IN THE CRUCIAL field of energy research and development, the Reagan administration's priorities are badly skewed. The administration's critics have been saying so for some time. Now the same judgment comes form a highly qualified panel of the Energy Department's own Energy Research Advisory Board.
This panel, you should know, gives heavy representation to industry and to engineering. This is not the sandals and granola crowd. It does not propose to resolve energy shortages through transcendental meditation. The chairman of the panel is John S. Foster Jr., a nuclear physicist, who was the Defense Department's chief scientist a decade ago and is now vice president for technology of TRW, Inc. The vice chairman is William McCormic, and executive of the Michigan-Wisconsin Pipeline Co. Their recommendations deserve careful attention.
Disproportionate amounts of federal money are being poured into the technologies--most of them nuclear-to generate electricity, the panel concluded. More broadly, it warns that too much of the federal support for research and development is going into attempts to expand supply, and not enough into conservation. The administration has severely cut the funds for conservation research although, the panel notes, "it has so far contributed much more than supply augmentations in reducing our dependence on insecure oil imports."
While it's highly important to develop more efficient methods of oil recovery, the panel observes that the oil industry is fully capable of doing this work itself; federal funding ought to be cut. In contrast, the fragmented construction industry has very little ability to develop technology, and here an increase in federal support is important.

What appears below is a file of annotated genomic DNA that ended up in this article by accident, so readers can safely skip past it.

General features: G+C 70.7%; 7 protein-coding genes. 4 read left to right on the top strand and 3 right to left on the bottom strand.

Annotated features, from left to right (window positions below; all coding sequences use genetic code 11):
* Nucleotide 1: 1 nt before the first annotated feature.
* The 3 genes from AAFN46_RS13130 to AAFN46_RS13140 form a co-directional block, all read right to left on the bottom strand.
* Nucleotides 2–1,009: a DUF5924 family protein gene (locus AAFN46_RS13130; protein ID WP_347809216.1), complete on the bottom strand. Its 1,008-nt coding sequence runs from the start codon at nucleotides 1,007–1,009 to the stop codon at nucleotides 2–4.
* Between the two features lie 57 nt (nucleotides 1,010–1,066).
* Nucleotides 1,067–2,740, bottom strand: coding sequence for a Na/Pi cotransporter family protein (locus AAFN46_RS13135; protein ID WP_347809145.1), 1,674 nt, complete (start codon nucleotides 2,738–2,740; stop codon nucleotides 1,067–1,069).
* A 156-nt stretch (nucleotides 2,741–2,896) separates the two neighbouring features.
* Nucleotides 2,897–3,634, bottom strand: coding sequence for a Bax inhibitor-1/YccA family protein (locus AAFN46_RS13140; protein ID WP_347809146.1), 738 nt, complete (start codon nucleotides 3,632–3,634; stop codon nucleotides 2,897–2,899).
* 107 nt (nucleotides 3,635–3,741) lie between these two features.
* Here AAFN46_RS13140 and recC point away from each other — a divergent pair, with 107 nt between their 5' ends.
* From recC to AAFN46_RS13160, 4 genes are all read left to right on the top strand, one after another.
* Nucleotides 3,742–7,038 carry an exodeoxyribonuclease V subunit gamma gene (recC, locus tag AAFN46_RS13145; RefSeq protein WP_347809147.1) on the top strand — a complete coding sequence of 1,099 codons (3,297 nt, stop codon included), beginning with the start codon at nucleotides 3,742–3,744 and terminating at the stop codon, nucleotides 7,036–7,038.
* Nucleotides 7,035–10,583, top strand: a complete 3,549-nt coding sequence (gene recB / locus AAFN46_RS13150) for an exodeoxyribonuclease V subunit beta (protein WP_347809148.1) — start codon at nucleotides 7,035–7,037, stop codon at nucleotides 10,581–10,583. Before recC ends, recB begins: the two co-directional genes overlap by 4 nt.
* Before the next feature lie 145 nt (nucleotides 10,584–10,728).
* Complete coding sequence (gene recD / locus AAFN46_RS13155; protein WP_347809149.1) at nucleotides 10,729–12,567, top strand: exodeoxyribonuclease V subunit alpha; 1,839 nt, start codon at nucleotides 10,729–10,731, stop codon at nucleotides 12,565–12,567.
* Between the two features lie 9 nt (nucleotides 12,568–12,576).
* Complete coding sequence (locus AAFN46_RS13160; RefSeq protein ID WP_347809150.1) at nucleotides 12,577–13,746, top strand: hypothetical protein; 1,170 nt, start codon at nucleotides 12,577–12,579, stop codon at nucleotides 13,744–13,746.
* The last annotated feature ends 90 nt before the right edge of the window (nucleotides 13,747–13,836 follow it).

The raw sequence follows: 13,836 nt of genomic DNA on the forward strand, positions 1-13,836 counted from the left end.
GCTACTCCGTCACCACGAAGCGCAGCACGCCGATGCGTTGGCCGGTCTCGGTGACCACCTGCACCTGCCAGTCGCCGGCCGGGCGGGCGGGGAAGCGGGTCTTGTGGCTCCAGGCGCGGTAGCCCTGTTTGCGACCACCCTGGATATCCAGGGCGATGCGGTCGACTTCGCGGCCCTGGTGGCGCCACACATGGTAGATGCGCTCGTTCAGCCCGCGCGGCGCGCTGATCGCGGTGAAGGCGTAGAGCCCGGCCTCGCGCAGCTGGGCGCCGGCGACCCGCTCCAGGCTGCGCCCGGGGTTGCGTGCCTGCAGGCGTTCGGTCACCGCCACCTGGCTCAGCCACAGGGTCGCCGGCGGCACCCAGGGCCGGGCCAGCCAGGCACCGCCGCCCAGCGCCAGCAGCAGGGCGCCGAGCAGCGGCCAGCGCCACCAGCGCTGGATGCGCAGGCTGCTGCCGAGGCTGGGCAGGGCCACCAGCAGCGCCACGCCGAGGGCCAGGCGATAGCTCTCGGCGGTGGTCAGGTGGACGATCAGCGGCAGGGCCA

As for nuclear power, the panel correctly calls for more support for the current generation of light water reactors. In this field, the top priority is a federal program to dispose of radioactive waste. The trouble here is not in the realm of technology but rather in the political inability of the federal government to come to a decision. Where to cut back support? The panel points to the Clinch River Breeder Reactor, among other unpromising ventures.
This report gives extraordinary emphasis to the urgent need for research on the climate and the effects of the increasing loads of carbon dioxide in the atmosphere. As this country and the world burn more coal, governments need better information on its effects. The threat of an overload of carbon dioxide, changing the planet's climate, is perhaps not immediate. But it would impose an absolute limit on fuel consumption, with implications making the oil crises and dislocations of the past decade seem trivial. Only the federal government can support the scientific work on the scale now necessary.
This advice is clear, well-informed and convincing. It represents a very considerable departure from the administration's current allocations of funds for energy research. But there's nothing at all wrong with that.